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Portal:Arts

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The Arts Portal


The Parthenon

The Parthenon on top of the Acropolis, Athens, Greece

The arts is a vast subdivision of culture, composed of many creative endeavors and disciplines. It is a broader term than "art", which, as a description of a field, usually means only the visual arts. The arts encompass the visual arts, the literary arts and the performing artsmusic, theatre, dance and film, among others. This list is by no means comprehensive, but only meant to introduce the concept of the arts. For all intents and purposes, the history of the arts begins with the history of art. The arts might have origins in early human evolutionary prehistory.

Ancient Greek art saw the veneration of the animal form and the development of equivalent skills to show musculature, poise, beauty and anatomically correct proportions. Ancient Roman art depicted gods as idealized humans, shown with characteristic distinguishing features (e.g. Jupiter's thunderbolt). In Byzantine and Gothic art of the Middle Ages, the dominance of the church insisted on the expression of biblical and not material truths. Eastern art has generally worked in a style akin to Western medieval art, namely a concentration on surface patterning and local colour (meaning the plain colour of an object, such as basic red for a red robe, rather than the modulations of that colour brought about by light, shade and reflection). A characteristic of this style is that the local colour is often defined by an outline (a contemporary equivalent is the cartoon). This is evident in, for example, the art of India, Tibet and Japan. Religious Islamic art forbids iconography, and expresses religious ideas through geometry instead. The physical and rational certainties depicted by the 19th-century Enlightenment were shattered not only by new discoveries of relativity by Einstein and of unseen psychology by Freud, but also by unprecedented technological development. Paradoxically the expressions of new technologies were greatly influenced by the ancient tribal arts of Africa and Oceania, through the works of Paul Gauguin and the Post-Impressionists, Pablo Picasso and the Cubists, as well as the Futurists and others.

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Lo mismo – A man about to cut off the head of a soldier with an axe
The Disasters of War is a series of 82 prints created between 1810 and 1820 by Spanish master painter and printmaker Francisco Goya. Although he did not make known his intention when creating the plates, art historians view them as a visual protest against the violence of the 1808 Dos de Mayo Uprising, the subsequent Peninsular War of 1808–14 and the setbacks to the liberal cause following the restoration of the Bourbon monarchy in 1814. They were not published until 1863, 35 years after his death. With these works, he breaks from a number of painterly traditions. He rejects the bombastic heroics of most previous Spanish war art to show the effect of conflict on individuals. In addition he abandons colour in favour of a more direct truth he found in shadow and shade. The series was produced using a variety of intaglio printmaking techniques, mainly etching for the line work and aquatint for the tonal areas, but also engraving and drypoint. The first 47 focus on incidents from the war and show the consequences of the conflict on individual soldiers and civilians. The middle series (plates 48 to 64) record the effects of the famine that hit Madrid in 1811–12, before the city was liberated from the French. The final 17 reflect the bitter disappointment of liberals when the restored Bourbon monarchy, encouraged by the Catholic hierarchy, rejected the Spanish Constitution of 1812 and opposed both state and religious reform.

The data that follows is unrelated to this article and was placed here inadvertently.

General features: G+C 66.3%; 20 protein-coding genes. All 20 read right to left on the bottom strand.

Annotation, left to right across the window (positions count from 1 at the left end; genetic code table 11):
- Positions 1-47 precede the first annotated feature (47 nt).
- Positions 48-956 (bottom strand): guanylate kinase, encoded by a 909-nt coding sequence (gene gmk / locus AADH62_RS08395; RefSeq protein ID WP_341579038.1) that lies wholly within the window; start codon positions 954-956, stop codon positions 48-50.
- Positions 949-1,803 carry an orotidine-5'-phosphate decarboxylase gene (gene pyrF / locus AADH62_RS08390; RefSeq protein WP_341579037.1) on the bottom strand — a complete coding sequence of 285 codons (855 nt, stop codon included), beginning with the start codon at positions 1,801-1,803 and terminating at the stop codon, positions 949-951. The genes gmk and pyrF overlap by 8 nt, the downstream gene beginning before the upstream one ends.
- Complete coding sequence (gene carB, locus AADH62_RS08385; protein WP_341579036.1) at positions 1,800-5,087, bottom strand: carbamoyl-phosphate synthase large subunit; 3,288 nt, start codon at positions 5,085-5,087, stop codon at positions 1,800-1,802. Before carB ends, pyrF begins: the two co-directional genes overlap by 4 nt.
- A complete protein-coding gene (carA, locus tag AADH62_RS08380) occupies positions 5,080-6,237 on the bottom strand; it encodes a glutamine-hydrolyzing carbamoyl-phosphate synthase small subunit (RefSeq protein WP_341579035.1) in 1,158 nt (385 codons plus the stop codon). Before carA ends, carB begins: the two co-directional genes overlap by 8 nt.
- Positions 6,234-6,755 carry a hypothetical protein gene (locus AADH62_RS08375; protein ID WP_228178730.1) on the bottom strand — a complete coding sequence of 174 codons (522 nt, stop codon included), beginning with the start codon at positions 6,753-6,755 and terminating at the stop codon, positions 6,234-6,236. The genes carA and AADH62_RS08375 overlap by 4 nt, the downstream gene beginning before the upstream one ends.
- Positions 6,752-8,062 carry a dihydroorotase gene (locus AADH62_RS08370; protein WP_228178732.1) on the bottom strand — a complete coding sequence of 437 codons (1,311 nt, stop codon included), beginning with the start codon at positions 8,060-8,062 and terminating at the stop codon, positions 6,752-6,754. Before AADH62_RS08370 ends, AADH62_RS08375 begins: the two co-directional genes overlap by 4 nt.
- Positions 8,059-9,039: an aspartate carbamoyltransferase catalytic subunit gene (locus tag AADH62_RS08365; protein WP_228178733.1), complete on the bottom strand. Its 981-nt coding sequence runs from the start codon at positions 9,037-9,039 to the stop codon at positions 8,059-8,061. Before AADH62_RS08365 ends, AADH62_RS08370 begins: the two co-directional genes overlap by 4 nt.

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"After the war, a medal and maybe a job"Credit: Artist: John French Sloan; Restoration: Lise Broer

"After the war, a medal and maybe a job", an anti-World War I editorial cartoon showing a soldier who is missing the lower half of his body dragging himself along with his hands, with his intestines trailing behind him. A fat capitalist sitting in a chair offers him a medal for his service.

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Photo of Sylvanus G. Morley, circa 1912
Sylvanus Morley was an American archaeologist, epigrapher and Mayanist scholar who made significant contributions towards the study of the pre-Columbian Maya civilization in the early 20th century. He is particularly noted for his extensive excavations of the Maya site of Chichen Itza. He also published several large compilations and treatises on Maya hieroglyphic writing, and wrote popular accounts on the Maya for a general audience. To his contemporaries he was one of the leading Mesoamerican archaeologists of his day; although more recent developments in the field have resulted in a re-evaluation of his theories and works, his publications (particularly on calendric inscriptions) are still cited. Overall, his commitment and enthusiasm for Maya studies would generate the interest and win the necessary sponsorship and backing to finance projects which would ultimately reveal much about the Maya of former times. His involvement in clandestine espionage activities at the behest of the U.S. Office of Naval Intelligence was another, surprising, aspect of his career, which came to light only well after his death.

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A Gregorian chant setting of Ave Maria, directed by Fr. Dariusz Smolarek SAC. Ave Maria (Hail Mary) is a traditional Roman Catholic prayer asking for the help of the Virgin Mary. It is commonly used in mass and as penance for sins.

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